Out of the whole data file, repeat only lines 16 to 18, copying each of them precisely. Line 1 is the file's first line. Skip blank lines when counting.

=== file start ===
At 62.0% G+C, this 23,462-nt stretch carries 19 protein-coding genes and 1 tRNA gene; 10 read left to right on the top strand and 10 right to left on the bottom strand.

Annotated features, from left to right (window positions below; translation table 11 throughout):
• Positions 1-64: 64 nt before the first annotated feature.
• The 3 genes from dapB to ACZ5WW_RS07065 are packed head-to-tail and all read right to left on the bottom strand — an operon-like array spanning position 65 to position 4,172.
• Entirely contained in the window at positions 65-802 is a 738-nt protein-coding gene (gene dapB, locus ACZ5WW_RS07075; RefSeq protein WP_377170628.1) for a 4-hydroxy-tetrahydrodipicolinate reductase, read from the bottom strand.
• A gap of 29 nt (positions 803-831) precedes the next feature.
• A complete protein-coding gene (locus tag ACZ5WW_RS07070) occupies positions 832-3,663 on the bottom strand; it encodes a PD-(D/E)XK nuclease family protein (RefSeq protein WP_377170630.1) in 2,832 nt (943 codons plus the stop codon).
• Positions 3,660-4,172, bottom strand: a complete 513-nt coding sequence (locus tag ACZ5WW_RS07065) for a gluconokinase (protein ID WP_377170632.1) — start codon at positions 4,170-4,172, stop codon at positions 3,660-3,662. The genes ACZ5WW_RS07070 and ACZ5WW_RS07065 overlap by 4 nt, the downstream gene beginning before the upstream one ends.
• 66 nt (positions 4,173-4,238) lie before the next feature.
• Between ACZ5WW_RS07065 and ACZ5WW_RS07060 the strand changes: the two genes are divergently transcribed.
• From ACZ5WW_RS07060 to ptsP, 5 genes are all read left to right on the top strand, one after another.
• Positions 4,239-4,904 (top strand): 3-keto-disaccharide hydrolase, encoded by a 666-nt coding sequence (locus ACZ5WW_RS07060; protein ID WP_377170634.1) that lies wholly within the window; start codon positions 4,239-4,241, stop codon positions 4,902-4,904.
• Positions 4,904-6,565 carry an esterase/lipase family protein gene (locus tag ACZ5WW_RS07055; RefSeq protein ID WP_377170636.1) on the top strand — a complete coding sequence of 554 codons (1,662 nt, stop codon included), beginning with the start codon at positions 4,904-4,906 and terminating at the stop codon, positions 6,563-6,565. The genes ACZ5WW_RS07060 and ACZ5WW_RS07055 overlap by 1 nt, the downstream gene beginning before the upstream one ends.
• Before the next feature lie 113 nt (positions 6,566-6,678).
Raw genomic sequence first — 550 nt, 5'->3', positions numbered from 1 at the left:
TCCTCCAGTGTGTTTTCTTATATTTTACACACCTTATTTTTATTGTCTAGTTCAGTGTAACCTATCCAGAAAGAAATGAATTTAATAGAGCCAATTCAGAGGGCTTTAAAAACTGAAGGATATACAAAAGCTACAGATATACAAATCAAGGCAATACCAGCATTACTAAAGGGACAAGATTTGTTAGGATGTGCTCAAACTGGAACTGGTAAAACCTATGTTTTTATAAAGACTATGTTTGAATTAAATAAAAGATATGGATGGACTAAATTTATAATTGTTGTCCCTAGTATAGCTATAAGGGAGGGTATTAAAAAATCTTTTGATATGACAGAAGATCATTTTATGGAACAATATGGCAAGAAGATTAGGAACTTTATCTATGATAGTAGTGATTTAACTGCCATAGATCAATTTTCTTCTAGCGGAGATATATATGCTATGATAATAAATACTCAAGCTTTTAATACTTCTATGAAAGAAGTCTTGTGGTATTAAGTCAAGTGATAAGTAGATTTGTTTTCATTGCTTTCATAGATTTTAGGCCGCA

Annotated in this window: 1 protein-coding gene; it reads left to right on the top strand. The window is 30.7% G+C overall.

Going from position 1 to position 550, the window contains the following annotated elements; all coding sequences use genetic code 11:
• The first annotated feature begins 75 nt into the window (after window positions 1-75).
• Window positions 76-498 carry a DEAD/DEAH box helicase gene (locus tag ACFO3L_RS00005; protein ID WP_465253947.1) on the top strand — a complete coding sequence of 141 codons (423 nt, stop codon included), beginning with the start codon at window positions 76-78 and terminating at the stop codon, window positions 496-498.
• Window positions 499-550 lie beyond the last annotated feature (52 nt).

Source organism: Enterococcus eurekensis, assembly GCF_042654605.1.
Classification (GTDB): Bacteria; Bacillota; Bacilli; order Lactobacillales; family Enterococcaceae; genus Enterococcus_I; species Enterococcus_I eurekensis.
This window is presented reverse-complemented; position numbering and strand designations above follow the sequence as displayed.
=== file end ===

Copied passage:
TCCTCCAGTGTGTTTTCTTATATTTTACACACCTTATTTTTATTGTCTAGTTCAGTGTAACCTATCCAGAAAGAAATGAATTTAATAGAGCCAATTCAGAGGGCTTTAAAAACTGAAGGATATACAAAAGCTACAGATATACAAATCAAGGCAATACCAGCATTACTAAAGGGACAAGATTTGTTAGGATGTGCTCAAACTGGAACTGGTAAAACCTATGTTTTTATAAAGACTATGTTTGAATTAAATAAAAGATATGGATGGACTAAATTTATAATTGTTGTCCCTAGTATAGCTATAAGGGAGGGTATTAAAAAATCTTTTGATATGACAGAAGATCATTTTATGGAACAATATGGCAAGAAGATTAGGAACTTTATCTATGATAGTAGTGATTTAACTGCCATAGATCAATTTTCTTCTAGCGGAGATATATATGCTATGATAATAAATACTCAAGCTTTTAATACTTCTATGAAAGAAGTCTTGTGGTATTAAGTCAAGTGATAAGTAGATTTGTTTTCATTGCTTTCATAGATTTTAGGCCGCA

Annotated in this window: 1 protein-coding gene; it reads left to right on the top strand. The window is 30.7% G+C overall.

Going from position 1 to position 550, the window contains the following annotated elements; all coding sequences use genetic code 11: